Nkatie Cake (Peanut Cake)
Nkatie Cake is a Ghanaian snack made with crushed groundnuts or peanuts and melted sugar. It is usually served as a dessert, and it is very delicious!
Tubaani (Bean Pudding)
Tubaani (Bean Pudding) is a dish made with beans, spices, and sugar. It can be served as a dessert or a main dish.
Tubaani is made with either black-eyed beans or red kidney beans. It can be eaten hot or cold and is often served with a sauce or gravy.
Tubaani is a popular dish in Ghana and can be found in restaurants throughout the country. It is also popular in the diaspora and can be found in Ghanaian restaurants around the world.
If you are looking for a Ghanaian snack that tastes great, then look no further than fried yam chips.
Fried yam chips are a Ghanaian favorite with their delicious taste. Ghanaians love to eat fried yam chips with so many different foods, including fish and chicken dishes.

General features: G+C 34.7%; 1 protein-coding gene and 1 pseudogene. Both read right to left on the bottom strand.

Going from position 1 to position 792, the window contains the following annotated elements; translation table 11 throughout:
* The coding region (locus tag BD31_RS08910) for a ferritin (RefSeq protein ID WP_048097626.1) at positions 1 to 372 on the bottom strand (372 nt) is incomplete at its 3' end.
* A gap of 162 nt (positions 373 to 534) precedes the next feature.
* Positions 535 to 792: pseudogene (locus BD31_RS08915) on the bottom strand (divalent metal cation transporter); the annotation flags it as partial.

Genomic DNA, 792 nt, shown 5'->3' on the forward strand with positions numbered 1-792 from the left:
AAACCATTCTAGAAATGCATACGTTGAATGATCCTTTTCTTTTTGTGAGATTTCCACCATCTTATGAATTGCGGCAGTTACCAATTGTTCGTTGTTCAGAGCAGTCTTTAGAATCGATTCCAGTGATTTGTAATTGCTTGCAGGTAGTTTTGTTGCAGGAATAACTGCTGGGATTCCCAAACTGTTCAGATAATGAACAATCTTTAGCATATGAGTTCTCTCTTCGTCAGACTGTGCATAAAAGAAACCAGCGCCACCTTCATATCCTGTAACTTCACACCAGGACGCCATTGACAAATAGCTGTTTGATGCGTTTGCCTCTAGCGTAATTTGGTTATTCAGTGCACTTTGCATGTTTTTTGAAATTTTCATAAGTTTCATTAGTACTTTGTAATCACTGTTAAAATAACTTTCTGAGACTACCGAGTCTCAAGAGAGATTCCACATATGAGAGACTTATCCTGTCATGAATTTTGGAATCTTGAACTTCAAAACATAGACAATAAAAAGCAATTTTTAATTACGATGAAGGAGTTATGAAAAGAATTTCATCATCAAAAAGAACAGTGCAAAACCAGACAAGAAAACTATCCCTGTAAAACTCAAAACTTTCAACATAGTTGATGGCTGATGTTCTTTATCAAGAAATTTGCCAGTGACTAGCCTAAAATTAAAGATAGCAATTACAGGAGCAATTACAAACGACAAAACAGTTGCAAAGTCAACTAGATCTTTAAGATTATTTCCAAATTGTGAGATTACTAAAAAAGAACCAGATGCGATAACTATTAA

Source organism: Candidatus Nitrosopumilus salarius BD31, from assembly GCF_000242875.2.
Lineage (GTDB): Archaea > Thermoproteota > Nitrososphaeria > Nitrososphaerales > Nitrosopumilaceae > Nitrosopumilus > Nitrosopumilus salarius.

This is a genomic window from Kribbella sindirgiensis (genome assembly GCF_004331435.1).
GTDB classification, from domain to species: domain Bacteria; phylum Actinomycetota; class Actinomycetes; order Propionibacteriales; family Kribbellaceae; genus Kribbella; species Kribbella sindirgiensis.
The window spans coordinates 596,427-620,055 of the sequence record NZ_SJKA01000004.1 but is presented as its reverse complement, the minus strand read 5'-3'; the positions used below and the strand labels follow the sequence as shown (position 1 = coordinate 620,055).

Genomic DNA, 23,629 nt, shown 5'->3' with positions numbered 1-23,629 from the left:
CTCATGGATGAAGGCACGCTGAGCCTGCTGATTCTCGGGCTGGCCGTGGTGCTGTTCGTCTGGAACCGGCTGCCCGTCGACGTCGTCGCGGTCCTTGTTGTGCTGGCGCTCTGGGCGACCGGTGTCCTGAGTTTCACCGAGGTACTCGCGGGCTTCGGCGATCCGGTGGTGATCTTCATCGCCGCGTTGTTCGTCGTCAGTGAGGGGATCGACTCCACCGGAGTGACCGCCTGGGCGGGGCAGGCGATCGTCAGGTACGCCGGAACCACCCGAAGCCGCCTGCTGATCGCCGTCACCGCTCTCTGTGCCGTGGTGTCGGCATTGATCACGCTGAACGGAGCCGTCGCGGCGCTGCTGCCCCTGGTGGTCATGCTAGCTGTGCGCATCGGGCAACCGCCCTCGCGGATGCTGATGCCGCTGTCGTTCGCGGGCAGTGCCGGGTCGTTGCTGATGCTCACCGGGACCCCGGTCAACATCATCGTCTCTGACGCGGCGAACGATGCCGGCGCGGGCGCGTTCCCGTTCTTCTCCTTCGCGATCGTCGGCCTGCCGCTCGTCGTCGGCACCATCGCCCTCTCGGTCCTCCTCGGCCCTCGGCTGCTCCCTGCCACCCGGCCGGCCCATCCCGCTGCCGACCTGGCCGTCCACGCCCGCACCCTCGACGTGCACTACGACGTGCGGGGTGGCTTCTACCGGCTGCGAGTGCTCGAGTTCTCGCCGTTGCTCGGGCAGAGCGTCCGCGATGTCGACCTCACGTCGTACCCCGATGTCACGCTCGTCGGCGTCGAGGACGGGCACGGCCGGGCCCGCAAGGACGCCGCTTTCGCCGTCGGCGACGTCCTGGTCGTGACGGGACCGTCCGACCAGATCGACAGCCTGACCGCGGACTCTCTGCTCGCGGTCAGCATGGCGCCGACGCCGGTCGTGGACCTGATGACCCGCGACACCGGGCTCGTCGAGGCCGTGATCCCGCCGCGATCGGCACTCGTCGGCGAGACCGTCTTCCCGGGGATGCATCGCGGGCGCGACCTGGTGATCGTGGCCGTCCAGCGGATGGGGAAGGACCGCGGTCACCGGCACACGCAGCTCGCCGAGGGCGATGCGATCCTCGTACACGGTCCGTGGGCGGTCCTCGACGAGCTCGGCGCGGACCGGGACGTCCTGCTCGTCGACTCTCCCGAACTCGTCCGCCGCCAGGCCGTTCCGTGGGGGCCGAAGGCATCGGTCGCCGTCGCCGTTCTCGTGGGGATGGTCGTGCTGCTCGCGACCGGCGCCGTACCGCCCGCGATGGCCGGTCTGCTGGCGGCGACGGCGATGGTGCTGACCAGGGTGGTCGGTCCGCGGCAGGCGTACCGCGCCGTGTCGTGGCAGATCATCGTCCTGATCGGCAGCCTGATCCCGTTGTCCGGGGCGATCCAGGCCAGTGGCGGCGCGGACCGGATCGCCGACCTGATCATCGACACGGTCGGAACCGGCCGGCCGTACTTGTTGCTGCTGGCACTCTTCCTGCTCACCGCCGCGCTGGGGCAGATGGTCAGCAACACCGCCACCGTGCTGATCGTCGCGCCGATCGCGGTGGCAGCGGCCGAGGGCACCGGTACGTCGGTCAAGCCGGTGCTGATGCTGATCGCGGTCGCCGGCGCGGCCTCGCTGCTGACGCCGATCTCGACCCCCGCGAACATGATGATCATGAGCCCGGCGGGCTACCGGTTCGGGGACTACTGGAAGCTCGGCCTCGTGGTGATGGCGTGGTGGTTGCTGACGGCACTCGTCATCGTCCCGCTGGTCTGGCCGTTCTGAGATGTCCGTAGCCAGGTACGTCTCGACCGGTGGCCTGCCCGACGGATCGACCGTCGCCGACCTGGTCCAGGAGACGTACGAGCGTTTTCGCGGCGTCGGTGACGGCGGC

This snack or appetizer is made by cutting yams into thin slices and then frying them in oil until they are crispy.
Ghanaians enjoy eating plantain chips with fried fish, just like many West Africans do.
Plantain chips are made of fried plantain. The chips are usually crispy on the outside but soft on the inside and this gives it that perfect taste!
Angwa Mo (Oil Rice)
One of my favorite Ghanaian dishes is Angwa Mo, which is made with rice and onion stew.
This dish is very easy to make and it’s perfect for any occasion. The way Ghanaians make their Angwa Mo is by frying the onions in oil until brown then adding the water to it.
The onion stew is where the rice will be added to cook. The fried onions are what give Angwa Mo rice a unique taste.
Sometimes meat is added to the rice but it’s tasty even without it.